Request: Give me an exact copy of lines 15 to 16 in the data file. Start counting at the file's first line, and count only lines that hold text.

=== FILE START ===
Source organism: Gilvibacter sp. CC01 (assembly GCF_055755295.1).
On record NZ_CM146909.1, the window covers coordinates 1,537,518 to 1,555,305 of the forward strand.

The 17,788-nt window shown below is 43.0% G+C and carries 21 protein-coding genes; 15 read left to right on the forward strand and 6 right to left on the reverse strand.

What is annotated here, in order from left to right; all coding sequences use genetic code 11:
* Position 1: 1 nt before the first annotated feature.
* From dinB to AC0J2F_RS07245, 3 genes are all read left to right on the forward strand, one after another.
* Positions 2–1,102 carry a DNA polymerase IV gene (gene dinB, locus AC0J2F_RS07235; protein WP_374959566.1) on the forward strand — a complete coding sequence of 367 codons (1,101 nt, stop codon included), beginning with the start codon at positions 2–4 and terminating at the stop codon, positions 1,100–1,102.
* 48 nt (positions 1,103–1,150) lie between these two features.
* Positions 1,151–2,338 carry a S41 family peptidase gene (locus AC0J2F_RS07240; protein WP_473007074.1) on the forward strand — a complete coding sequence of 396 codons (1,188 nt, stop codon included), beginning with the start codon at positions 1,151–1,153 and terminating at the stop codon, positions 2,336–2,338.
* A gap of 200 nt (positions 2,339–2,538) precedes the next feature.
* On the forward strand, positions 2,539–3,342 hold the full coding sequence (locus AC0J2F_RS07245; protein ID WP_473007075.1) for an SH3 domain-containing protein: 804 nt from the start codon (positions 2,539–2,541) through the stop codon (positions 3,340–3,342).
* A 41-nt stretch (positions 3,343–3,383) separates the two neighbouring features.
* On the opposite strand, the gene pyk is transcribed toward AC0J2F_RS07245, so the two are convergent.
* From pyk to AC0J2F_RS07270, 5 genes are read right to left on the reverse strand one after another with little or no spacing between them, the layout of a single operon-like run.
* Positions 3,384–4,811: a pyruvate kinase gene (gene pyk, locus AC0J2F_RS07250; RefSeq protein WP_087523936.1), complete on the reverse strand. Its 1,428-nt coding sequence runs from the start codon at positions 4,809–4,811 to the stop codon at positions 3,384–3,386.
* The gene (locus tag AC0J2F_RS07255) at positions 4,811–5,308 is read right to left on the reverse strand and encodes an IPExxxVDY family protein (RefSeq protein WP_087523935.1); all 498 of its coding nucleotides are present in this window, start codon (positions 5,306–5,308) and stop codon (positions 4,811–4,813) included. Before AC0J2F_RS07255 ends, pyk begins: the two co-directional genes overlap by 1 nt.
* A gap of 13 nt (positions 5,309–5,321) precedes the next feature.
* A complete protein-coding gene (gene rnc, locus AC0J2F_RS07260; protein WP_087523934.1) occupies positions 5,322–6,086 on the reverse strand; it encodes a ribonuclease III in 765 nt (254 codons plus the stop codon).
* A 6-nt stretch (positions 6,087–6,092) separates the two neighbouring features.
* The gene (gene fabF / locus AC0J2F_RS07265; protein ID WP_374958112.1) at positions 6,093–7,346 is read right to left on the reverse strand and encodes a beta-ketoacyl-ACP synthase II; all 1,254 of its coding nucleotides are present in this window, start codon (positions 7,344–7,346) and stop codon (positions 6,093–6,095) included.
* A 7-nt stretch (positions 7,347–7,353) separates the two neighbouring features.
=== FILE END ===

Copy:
* Positions 3,384–4,811: a pyruvate kinase gene (gene pyk, locus AC0J2F_RS07250; RefSeq protein WP_087523936.1), complete on the reverse strand. Its 1,428-nt coding sequence runs from the start codon at positions 4,809–4,811 to the stop codon at positions 3,384–3,386.
* The gene (locus tag AC0J2F_RS07255) at positions 4,811–5,308 is read right to left on the reverse strand and encodes an IPExxxVDY family protein (RefSeq protein WP_087523935.1); all 498 of its coding nucleotides are present in this window, start codon (positions 5,306–5,308) and stop codon (positions 4,811–4,813) included. Before AC0J2F_RS07255 ends, pyk begins: the two co-directional genes overlap by 1 nt.